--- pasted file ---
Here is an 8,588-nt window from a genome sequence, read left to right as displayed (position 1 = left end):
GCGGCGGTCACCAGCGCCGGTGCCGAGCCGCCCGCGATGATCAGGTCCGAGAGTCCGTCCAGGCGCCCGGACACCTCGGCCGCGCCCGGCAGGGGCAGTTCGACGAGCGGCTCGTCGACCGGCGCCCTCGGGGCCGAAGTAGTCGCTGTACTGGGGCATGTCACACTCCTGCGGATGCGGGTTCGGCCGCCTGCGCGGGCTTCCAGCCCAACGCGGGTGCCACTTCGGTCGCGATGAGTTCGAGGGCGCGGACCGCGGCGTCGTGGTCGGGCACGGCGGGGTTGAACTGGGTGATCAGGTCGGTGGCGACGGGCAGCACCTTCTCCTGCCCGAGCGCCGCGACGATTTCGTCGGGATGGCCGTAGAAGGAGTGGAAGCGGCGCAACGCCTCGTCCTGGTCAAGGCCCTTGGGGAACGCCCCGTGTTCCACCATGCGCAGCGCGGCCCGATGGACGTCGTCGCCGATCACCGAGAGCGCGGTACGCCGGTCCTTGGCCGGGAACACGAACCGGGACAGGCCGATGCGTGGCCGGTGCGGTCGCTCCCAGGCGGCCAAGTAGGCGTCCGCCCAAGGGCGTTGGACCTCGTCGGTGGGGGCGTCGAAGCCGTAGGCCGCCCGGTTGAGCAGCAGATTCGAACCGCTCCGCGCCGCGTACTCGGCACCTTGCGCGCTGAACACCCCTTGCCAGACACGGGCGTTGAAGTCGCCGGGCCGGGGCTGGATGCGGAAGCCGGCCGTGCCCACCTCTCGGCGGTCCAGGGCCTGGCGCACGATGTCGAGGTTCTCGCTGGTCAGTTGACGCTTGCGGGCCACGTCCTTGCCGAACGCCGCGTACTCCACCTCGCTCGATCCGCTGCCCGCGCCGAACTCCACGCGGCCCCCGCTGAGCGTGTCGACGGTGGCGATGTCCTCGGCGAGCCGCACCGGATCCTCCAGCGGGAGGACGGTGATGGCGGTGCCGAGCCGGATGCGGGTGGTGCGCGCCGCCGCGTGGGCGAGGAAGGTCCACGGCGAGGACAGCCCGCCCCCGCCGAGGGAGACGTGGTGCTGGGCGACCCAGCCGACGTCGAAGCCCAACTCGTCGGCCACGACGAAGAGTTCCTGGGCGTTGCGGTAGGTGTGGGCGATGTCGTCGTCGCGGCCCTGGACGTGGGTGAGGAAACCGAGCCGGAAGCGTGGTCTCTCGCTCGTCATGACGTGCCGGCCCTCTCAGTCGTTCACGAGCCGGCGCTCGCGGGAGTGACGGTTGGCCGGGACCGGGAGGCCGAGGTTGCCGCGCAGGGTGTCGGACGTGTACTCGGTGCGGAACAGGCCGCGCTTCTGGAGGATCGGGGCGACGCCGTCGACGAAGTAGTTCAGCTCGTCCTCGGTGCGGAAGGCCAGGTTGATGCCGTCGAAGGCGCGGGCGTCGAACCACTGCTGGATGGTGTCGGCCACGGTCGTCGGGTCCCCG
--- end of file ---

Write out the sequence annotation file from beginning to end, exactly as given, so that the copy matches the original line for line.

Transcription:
Here is an 8,588-nt window from a genome sequence, read left to right as displayed (position 1 = left end):
GCGGCGGTCACCAGCGCCGGTGCCGAGCCGCCCGCGATGATCAGGTCCGAGAGTCCGTCCAGGCGCCCGGACACCTCGGCCGCGCCCGGCAGGGGCAGTTCGACGAGCGGCTCGTCGACCGGCGCCCTCGGGGCCGAAGTAGTCGCTGTACTGGGGCATGTCACACTCCTGCGGATGCGGGTTCGGCCGCCTGCGCGGGCTTCCAGCCCAACGCGGGTGCCACTTCGGTCGCGATGAGTTCGAGGGCGCGGACCGCGGCGTCGTGGTCGGGCACGGCGGGGTTGAACTGGGTGATCAGGTCGGTGGCGACGGGCAGCACCTTCTCCTGCCCGAGCGCCGCGACGATTTCGTCGGGATGGCCGTAGAAGGAGTGGAAGCGGCGCAACGCCTCGTCCTGGTCAAGGCCCTTGGGGAACGCCCCGTGTTCCACCATGCGCAGCGCGGCCCGATGGACGTCGTCGCCGATCACCGAGAGCGCGGTACGCCGGTCCTTGGCCGGGAACACGAACCGGGACAGGCCGATGCGTGGCCGGTGCGGTCGCTCCCAGGCGGCCAAGTAGGCGTCCGCCCAAGGGCGTTGGACCTCGTCGGTGGGGGCGTCGAAGCCGTAGGCCGCCCGGTTGAGCAGCAGATTCGAACCGCTCCGCGCCGCGTACTCGGCACCTTGCGCGCTGAACACCCCTTGCCAGACACGGGCGTTGAAGTCGCCGGGCCGGGGCTGGATGCGGAAGCCGGCCGTGCCCACCTCTCGGCGGTCCAGGGCCTGGCGCACGATGTCGAGGTTCTCGCTGGTCAGTTGACGCTTGCGGGCCACGTCCTTGCCGAACGCCGCGTACTCCACCTCGCTCGATCCGCTGCCCGCGCCGAACTCCACGCGGCCCCCGCTGAGCGTGTCGACGGTGGCGATGTCCTCGGCGAGCCGCACCGGATCCTCCAGCGGGAGGACGGTGATGGCGGTGCCGAGCCGGATGCGGGTGGTGCGCGCCGCCGCGTGGGCGAGGAAGGTCCACGGCGAGGACAGCCCGCCCCCGCCGAGGGAGACGTGGTGCTGGGCGACCCAGCCGACGTCGAAGCCCAACTCGTCGGCCACGACGAAGAGTTCCTGGGCGTTGCGGTAGGTGTGGGCGATGTCGTCGTCGCGGCCCTGGACGTGGGTGAGGAAACCGAGCCGGAAGCGTGGTCTCTCGCTCGTCATGACGTGCCGGCCCTCTCAGTCGTTCACGAGCCGGCGCTCGCGGGAGTGACGGTTGGCCGGGACCGGGAGGCCGAGGTTGCCGCGCAGGGTGTCGGACGTGTACTCGGTGCGGAACAGGCCGCGCTTCTGGAGGATCGGGGCGACGCCGTCGACGAAGTAGTTCAGCTCGTCCTCGGTGCGGAAGGCCAGGTTGATGCCGTCGAAGGCGCGGGCGTCGAACCACTGCTGGATGGTGTCGGCCACGGTCGTCGGGTCCCCG